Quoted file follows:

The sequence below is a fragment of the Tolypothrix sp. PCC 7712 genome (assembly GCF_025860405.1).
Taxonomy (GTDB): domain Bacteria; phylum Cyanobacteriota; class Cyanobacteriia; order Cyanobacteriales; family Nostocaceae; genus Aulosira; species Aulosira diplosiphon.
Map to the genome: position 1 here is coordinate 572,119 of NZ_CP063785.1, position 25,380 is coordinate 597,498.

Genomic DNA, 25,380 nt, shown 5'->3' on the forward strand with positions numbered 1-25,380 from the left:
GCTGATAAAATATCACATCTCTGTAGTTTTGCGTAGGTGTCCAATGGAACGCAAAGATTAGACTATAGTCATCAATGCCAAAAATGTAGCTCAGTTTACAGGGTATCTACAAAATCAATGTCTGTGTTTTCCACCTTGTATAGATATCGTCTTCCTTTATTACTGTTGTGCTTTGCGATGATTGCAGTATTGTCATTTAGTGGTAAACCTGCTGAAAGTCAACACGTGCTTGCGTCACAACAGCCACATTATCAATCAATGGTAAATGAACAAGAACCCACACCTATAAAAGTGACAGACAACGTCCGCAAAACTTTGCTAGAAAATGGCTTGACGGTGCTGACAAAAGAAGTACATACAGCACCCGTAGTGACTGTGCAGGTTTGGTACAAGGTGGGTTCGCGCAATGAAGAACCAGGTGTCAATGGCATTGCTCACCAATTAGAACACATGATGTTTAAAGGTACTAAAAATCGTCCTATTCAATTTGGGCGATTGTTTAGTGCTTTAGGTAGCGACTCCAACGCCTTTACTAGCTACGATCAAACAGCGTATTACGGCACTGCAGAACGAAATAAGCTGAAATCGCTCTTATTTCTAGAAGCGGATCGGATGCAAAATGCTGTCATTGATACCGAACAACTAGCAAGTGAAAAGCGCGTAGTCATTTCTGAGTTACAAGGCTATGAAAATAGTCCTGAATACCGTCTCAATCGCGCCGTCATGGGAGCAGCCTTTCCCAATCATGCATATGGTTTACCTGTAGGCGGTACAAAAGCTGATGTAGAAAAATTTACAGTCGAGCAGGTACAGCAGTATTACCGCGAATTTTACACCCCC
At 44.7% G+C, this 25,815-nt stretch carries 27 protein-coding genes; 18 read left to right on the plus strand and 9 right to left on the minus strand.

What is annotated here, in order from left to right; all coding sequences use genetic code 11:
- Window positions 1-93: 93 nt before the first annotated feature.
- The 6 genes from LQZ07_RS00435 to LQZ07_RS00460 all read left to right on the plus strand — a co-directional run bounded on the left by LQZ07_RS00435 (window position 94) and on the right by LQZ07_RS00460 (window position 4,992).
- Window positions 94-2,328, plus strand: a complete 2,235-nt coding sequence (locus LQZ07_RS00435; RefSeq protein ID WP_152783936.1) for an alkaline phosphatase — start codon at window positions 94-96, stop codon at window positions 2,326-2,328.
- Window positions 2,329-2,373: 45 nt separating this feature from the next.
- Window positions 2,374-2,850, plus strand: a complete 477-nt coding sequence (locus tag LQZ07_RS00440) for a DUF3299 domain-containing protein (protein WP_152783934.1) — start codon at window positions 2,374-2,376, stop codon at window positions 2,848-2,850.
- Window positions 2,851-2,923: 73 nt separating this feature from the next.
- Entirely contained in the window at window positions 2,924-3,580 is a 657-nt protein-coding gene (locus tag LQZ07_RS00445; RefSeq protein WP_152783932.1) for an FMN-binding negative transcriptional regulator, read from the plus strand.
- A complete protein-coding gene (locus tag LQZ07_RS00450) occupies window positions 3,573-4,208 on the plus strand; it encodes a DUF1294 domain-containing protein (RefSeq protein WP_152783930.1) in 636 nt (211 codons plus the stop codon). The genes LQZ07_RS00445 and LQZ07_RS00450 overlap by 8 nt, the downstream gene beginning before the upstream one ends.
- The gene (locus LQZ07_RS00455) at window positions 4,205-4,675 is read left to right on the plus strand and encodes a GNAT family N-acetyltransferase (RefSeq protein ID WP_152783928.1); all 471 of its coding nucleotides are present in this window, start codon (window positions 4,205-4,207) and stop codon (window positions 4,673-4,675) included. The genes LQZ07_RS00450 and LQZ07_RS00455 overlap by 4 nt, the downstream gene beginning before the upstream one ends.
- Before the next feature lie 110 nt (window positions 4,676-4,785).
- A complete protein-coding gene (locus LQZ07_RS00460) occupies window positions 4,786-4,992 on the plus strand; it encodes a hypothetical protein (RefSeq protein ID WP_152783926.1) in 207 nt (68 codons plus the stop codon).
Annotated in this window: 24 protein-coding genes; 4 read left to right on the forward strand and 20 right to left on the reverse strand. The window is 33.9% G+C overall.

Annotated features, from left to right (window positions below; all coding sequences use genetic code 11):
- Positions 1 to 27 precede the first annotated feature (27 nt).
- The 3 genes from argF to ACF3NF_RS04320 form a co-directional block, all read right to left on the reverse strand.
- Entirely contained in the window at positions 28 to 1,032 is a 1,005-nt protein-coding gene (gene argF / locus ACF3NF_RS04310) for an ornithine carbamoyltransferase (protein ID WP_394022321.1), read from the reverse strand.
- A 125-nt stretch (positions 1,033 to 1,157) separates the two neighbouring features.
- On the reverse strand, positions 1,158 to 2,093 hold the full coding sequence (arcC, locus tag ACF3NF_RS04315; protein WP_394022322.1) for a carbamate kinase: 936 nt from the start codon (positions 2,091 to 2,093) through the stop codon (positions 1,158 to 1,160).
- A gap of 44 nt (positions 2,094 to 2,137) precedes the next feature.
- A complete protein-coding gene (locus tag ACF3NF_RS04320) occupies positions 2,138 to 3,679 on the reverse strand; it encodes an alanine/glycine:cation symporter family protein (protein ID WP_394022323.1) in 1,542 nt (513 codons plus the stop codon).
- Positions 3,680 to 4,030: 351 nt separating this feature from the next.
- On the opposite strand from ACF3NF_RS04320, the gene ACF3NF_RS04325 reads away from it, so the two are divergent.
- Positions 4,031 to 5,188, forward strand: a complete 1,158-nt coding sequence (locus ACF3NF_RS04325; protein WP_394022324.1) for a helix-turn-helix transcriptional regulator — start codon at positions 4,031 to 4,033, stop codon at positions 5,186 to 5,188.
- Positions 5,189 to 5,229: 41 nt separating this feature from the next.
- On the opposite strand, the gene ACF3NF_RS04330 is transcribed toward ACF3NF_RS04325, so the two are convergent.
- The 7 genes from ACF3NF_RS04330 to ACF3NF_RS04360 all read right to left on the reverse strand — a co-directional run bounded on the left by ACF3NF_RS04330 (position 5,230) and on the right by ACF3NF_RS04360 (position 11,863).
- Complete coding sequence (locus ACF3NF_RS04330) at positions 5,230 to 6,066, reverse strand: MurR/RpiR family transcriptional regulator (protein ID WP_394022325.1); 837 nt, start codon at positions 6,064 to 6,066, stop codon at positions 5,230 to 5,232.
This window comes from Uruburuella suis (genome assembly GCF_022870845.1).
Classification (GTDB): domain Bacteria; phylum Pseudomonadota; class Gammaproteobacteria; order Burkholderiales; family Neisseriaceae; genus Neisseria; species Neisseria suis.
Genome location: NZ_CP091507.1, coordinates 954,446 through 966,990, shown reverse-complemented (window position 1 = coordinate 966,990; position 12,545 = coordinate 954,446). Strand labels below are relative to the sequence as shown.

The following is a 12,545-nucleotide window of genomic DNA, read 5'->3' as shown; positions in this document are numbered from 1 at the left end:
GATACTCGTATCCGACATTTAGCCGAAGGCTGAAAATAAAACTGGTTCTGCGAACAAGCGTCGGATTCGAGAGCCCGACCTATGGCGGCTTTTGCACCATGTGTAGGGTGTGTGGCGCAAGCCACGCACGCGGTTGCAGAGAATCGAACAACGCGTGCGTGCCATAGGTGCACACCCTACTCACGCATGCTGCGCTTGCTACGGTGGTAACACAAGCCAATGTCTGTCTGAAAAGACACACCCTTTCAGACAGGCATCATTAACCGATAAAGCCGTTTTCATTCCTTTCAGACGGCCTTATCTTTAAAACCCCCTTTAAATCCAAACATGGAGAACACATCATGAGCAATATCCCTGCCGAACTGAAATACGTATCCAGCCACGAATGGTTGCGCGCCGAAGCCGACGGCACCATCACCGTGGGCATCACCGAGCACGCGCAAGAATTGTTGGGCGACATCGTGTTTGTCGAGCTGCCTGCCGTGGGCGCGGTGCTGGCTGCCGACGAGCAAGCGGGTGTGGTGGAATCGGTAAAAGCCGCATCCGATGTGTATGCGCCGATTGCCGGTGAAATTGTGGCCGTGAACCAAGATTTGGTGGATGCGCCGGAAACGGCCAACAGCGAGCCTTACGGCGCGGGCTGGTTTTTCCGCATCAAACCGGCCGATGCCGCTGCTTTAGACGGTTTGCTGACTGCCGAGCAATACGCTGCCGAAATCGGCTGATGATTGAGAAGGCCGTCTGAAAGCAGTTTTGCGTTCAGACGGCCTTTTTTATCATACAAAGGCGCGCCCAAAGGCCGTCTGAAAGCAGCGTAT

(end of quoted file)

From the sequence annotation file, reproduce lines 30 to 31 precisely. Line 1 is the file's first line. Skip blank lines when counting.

- Positions 4,031 to 5,188, forward strand: a complete 1,158-nt coding sequence (locus ACF3NF_RS04325; protein WP_394022324.1) for a helix-turn-helix transcriptional regulator — start codon at positions 4,031 to 4,033, stop codon at positions 5,186 to 5,188.
- Positions 5,189 to 5,229: 41 nt separating this feature from the next.